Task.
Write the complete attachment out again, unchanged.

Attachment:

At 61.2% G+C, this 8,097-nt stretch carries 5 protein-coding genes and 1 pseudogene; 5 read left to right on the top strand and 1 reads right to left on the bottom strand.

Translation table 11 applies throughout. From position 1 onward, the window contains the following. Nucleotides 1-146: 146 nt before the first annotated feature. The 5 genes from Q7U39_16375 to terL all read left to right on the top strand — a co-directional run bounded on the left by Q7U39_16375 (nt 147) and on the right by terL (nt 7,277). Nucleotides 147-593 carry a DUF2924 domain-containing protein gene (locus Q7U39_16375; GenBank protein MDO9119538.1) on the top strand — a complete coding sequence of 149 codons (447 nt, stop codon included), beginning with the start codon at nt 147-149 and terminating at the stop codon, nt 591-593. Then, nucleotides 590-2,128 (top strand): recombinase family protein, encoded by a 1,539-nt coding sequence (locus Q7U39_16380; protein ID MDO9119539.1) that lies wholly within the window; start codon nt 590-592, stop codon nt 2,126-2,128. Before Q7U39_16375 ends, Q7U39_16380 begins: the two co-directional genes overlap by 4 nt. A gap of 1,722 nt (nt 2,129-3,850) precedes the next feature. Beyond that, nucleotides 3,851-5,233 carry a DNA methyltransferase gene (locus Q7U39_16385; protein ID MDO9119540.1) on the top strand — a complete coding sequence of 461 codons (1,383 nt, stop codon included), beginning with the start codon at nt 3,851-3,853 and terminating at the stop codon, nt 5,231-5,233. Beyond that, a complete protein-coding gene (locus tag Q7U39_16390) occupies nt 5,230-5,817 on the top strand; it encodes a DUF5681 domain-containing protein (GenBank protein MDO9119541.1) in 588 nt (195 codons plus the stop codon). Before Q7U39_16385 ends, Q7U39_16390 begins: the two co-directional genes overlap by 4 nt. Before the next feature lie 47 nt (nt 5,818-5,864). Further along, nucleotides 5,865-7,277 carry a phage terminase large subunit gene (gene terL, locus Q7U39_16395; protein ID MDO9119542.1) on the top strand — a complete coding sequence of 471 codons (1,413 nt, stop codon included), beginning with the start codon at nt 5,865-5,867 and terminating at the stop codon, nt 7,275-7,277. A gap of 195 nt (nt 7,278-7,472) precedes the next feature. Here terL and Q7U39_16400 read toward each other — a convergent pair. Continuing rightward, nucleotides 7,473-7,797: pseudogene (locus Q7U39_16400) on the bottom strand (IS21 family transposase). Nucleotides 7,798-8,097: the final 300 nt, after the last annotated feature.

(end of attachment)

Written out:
At 61.2% G+C, this 8,097-nt stretch carries 5 protein-coding genes and 1 pseudogene; 5 read left to right on the top strand and 1 reads right to left on the bottom strand.

Translation table 11 applies throughout. From position 1 onward, the window contains the following. Nucleotides 1-146: 146 nt before the first annotated feature. The 5 genes from Q7U39_16375 to terL all read left to right on the top strand — a co-directional run bounded on the left by Q7U39_16375 (nt 147) and on the right by terL (nt 7,277). Nucleotides 147-593 carry a DUF2924 domain-containing protein gene (locus Q7U39_16375; GenBank protein MDO9119538.1) on the top strand — a complete coding sequence of 149 codons (447 nt, stop codon included), beginning with the start codon at nt 147-149 and terminating at the stop codon, nt 591-593. Then, nucleotides 590-2,128 (top strand): recombinase family protein, encoded by a 1,539-nt coding sequence (locus Q7U39_16380; protein ID MDO9119539.1) that lies wholly within the window; start codon nt 590-592, stop codon nt 2,126-2,128. Before Q7U39_16375 ends, Q7U39_16380 begins: the two co-directional genes overlap by 4 nt. A gap of 1,722 nt (nt 2,129-3,850) precedes the next feature. Beyond that, nucleotides 3,851-5,233 carry a DNA methyltransferase gene (locus Q7U39_16385; protein ID MDO9119540.1) on the top strand — a complete coding sequence of 461 codons (1,383 nt, stop codon included), beginning with the start codon at nt 3,851-3,853 and terminating at the stop codon, nt 5,231-5,233. Beyond that, a complete protein-coding gene (locus tag Q7U39_16390) occupies nt 5,230-5,817 on the top strand; it encodes a DUF5681 domain-containing protein (GenBank protein MDO9119541.1) in 588 nt (195 codons plus the stop codon). Before Q7U39_16385 ends, Q7U39_16390 begins: the two co-directional genes overlap by 4 nt. Before the next feature lie 47 nt (nt 5,818-5,864). Further along, nucleotides 5,865-7,277 carry a phage terminase large subunit gene (gene terL, locus Q7U39_16395; protein ID MDO9119542.1) on the top strand — a complete coding sequence of 471 codons (1,413 nt, stop codon included), beginning with the start codon at nt 5,865-5,867 and terminating at the stop codon, nt 7,275-7,277. A gap of 195 nt (nt 7,278-7,472) precedes the next feature. Here terL and Q7U39_16400 read toward each other — a convergent pair. Continuing rightward, nucleotides 7,473-7,797: pseudogene (locus Q7U39_16400) on the bottom strand (IS21 family transposase). Nucleotides 7,798-8,097: the final 300 nt, after the last annotated feature.